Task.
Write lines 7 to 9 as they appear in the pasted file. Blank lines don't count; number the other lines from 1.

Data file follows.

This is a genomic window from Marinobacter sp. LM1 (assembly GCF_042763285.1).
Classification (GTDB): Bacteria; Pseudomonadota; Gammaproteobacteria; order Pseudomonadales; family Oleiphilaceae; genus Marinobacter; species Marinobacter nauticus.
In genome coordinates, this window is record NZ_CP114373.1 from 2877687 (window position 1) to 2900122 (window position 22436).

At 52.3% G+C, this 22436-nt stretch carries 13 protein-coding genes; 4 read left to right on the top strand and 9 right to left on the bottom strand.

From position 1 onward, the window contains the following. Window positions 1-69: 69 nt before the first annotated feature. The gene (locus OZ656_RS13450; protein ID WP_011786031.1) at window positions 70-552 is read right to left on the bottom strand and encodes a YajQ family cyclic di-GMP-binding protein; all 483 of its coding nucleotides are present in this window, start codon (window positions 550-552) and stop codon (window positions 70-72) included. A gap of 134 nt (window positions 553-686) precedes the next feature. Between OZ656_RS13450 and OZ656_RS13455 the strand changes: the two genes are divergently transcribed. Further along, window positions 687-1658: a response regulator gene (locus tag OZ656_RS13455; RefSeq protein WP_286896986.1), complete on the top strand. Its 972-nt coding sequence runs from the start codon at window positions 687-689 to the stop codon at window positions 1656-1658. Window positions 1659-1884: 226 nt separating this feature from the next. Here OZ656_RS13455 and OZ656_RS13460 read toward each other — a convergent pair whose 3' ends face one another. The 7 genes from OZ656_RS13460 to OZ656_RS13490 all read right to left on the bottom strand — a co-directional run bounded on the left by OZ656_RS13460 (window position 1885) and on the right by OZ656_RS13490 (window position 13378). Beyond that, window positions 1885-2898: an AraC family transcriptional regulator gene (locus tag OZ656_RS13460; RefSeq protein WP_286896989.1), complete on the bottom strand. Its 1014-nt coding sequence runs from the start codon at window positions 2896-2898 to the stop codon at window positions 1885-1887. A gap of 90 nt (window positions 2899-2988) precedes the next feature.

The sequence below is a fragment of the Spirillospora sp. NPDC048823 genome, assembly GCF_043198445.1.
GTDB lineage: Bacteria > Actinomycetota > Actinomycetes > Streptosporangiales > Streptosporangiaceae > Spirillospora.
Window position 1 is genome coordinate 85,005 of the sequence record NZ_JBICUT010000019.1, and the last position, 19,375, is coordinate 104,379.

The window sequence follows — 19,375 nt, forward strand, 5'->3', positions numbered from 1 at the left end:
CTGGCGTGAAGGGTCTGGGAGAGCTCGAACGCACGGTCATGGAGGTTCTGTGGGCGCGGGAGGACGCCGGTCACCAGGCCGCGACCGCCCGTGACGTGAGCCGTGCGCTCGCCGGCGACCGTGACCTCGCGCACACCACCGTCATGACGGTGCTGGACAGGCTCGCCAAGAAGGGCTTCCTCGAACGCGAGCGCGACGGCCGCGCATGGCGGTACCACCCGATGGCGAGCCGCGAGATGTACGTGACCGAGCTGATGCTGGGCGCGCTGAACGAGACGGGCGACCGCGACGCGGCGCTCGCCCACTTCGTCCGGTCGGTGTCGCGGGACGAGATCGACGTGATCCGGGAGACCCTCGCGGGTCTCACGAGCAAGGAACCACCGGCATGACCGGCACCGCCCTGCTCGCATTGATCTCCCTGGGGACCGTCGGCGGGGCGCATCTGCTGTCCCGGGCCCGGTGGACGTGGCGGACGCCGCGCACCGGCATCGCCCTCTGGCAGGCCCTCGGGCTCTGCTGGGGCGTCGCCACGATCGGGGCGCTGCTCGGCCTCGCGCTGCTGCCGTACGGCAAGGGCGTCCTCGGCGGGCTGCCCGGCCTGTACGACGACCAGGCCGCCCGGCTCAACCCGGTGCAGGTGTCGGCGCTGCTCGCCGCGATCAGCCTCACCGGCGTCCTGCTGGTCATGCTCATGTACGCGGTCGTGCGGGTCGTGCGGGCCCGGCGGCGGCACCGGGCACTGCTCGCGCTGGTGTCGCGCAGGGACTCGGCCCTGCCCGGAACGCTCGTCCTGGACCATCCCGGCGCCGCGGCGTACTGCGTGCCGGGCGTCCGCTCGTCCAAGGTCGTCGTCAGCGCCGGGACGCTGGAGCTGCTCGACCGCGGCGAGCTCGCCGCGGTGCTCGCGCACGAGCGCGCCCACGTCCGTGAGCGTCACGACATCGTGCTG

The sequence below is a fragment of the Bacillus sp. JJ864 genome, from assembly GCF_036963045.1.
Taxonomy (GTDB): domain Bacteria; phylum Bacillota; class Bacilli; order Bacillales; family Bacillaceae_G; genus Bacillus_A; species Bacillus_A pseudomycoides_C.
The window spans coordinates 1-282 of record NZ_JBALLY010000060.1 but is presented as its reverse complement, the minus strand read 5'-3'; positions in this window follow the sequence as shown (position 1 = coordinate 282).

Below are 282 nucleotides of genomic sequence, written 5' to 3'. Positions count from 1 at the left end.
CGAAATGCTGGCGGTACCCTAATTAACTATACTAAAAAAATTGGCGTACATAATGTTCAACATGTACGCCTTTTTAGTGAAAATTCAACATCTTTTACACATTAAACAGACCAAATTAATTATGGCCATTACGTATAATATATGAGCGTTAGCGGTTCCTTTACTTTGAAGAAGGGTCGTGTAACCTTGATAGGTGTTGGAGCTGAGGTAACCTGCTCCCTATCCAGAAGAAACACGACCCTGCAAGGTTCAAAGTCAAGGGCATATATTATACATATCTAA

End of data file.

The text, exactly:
GTDB lineage: Bacteria > Actinomycetota > Actinomycetes > Streptosporangiales > Streptosporangiaceae > Spirillospora.
Window position 1 is genome coordinate 85,005 of the sequence record NZ_JBICUT010000019.1, and the last position, 19,375, is coordinate 104,379.

The window sequence follows — 19,375 nt, forward strand, 5'->3', positions numbered from 1 at the left end: